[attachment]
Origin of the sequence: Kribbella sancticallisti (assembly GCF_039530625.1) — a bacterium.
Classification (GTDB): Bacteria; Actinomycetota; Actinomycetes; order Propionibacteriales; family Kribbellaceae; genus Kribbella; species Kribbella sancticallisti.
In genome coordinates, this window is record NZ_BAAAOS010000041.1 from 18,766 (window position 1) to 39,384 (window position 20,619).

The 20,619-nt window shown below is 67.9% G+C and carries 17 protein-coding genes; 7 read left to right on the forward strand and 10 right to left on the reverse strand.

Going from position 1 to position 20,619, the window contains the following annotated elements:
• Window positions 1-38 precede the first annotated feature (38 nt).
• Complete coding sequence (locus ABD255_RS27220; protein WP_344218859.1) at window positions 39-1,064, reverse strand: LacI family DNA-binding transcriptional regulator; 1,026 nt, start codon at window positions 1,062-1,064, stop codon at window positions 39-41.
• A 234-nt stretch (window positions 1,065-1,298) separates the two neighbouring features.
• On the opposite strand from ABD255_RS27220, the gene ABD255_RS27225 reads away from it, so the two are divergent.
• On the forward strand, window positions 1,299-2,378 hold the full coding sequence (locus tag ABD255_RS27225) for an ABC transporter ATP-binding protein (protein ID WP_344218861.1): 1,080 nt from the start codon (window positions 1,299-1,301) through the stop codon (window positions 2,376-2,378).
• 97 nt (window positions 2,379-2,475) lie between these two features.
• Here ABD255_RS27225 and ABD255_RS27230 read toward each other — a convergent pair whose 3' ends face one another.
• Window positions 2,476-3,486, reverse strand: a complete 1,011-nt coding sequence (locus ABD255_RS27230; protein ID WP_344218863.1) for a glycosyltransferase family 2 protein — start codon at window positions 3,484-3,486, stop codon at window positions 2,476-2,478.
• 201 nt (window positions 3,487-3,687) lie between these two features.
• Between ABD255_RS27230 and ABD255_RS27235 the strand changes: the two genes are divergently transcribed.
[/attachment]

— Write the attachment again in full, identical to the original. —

Origin of the sequence: Kribbella sancticallisti (assembly GCF_039530625.1) — a bacterium.
Classification (GTDB): Bacteria; Actinomycetota; Actinomycetes; order Propionibacteriales; family Kribbellaceae; genus Kribbella; species Kribbella sancticallisti.
In genome coordinates, this window is record NZ_BAAAOS010000041.1 from 18,766 (window position 1) to 39,384 (window position 20,619).

The 20,619-nt window shown below is 67.9% G+C and carries 17 protein-coding genes; 7 read left to right on the forward strand and 10 right to left on the reverse strand.

Going from position 1 to position 20,619, the window contains the following annotated elements:
• Window positions 1-38 precede the first annotated feature (38 nt).
• Complete coding sequence (locus ABD255_RS27220; protein WP_344218859.1) at window positions 39-1,064, reverse strand: LacI family DNA-binding transcriptional regulator; 1,026 nt, start codon at window positions 1,062-1,064, stop codon at window positions 39-41.
• A 234-nt stretch (window positions 1,065-1,298) separates the two neighbouring features.
• On the opposite strand from ABD255_RS27220, the gene ABD255_RS27225 reads away from it, so the two are divergent.
• On the forward strand, window positions 1,299-2,378 hold the full coding sequence (locus tag ABD255_RS27225) for an ABC transporter ATP-binding protein (protein ID WP_344218861.1): 1,080 nt from the start codon (window positions 1,299-1,301) through the stop codon (window positions 2,376-2,378).
• 97 nt (window positions 2,379-2,475) lie between these two features.
• Here ABD255_RS27225 and ABD255_RS27230 read toward each other — a convergent pair whose 3' ends face one another.
• Window positions 2,476-3,486, reverse strand: a complete 1,011-nt coding sequence (locus ABD255_RS27230; protein ID WP_344218863.1) for a glycosyltransferase family 2 protein — start codon at window positions 3,484-3,486, stop codon at window positions 2,476-2,478.
• 201 nt (window positions 3,487-3,687) lie between these two features.
• Between ABD255_RS27230 and ABD255_RS27235 the strand changes: the two genes are divergently transcribed.